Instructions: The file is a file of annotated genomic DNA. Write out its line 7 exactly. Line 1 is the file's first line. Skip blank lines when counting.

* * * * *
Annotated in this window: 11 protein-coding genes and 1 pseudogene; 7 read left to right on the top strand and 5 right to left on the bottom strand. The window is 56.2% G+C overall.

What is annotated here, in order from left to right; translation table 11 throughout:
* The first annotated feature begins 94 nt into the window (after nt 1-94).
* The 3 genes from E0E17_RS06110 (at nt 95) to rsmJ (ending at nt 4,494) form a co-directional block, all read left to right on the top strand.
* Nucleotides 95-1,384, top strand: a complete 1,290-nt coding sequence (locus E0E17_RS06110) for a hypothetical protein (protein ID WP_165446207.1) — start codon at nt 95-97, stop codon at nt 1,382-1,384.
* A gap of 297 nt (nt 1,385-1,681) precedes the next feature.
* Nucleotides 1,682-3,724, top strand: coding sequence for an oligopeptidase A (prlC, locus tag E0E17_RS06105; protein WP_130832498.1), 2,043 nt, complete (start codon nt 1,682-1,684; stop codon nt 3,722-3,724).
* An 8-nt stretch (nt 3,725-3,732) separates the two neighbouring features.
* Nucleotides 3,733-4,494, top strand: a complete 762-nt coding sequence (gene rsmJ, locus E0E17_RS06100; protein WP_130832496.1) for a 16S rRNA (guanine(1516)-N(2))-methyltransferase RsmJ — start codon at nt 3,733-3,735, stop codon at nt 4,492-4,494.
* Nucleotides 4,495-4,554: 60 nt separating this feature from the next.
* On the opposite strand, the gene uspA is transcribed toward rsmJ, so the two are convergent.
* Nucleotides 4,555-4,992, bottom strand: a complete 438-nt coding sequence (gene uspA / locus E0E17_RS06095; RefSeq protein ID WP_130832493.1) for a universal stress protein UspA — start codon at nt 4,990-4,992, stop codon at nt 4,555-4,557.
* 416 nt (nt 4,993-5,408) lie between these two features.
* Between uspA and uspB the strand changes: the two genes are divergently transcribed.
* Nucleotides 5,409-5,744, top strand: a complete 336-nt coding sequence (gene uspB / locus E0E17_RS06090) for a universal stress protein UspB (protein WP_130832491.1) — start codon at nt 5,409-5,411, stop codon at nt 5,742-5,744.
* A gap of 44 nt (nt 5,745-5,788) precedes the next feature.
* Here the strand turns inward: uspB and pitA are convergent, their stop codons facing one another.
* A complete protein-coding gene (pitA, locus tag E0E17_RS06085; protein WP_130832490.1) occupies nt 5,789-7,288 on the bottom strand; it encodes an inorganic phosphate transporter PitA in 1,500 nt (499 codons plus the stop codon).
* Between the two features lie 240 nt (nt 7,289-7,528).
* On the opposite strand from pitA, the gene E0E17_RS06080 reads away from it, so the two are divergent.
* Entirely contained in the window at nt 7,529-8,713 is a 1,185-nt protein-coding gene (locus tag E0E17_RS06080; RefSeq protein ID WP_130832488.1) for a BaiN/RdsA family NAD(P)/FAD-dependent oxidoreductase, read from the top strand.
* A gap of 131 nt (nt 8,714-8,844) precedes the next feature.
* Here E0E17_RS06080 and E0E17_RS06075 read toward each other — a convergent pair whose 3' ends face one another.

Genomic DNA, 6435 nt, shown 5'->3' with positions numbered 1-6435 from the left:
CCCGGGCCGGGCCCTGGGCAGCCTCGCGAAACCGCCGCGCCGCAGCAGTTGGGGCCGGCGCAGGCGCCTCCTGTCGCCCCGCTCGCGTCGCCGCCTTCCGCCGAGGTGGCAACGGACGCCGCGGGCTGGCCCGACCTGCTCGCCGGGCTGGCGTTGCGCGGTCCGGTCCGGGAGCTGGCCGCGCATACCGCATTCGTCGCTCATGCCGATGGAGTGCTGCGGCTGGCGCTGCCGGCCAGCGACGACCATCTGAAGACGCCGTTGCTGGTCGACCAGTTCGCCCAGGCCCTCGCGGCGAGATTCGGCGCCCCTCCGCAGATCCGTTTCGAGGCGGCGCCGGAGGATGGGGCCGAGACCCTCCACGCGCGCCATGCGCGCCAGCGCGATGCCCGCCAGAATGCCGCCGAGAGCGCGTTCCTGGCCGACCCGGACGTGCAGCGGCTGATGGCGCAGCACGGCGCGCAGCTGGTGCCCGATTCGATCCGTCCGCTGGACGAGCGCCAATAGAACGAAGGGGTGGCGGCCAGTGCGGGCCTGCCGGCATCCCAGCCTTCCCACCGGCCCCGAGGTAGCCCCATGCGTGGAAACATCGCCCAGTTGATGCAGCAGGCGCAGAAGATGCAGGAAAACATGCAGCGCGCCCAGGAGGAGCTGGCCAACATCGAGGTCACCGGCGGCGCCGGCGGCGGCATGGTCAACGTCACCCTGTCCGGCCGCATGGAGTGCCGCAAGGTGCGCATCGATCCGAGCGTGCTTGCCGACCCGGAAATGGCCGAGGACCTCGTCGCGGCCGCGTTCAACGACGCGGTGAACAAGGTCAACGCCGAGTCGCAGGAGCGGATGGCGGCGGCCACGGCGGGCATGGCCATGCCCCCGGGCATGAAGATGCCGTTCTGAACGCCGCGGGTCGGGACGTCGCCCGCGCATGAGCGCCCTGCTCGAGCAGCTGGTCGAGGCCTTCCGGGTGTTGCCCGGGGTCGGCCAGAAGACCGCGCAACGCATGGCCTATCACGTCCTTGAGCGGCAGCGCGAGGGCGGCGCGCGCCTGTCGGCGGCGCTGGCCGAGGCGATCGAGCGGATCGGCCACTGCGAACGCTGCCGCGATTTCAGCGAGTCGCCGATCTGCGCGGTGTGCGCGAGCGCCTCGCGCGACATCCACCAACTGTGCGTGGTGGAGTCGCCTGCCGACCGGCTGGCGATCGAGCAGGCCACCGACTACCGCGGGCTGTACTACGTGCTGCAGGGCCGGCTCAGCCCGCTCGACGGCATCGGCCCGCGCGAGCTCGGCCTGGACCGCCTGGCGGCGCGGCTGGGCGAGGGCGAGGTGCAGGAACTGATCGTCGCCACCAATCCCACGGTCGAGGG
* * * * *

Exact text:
* Nucleotides 1,682-3,724, top strand: coding sequence for an oligopeptidase A (prlC, locus tag E0E17_RS06105; protein WP_130832498.1), 2,043 nt, complete (start codon nt 1,682-1,684; stop codon nt 3,722-3,724).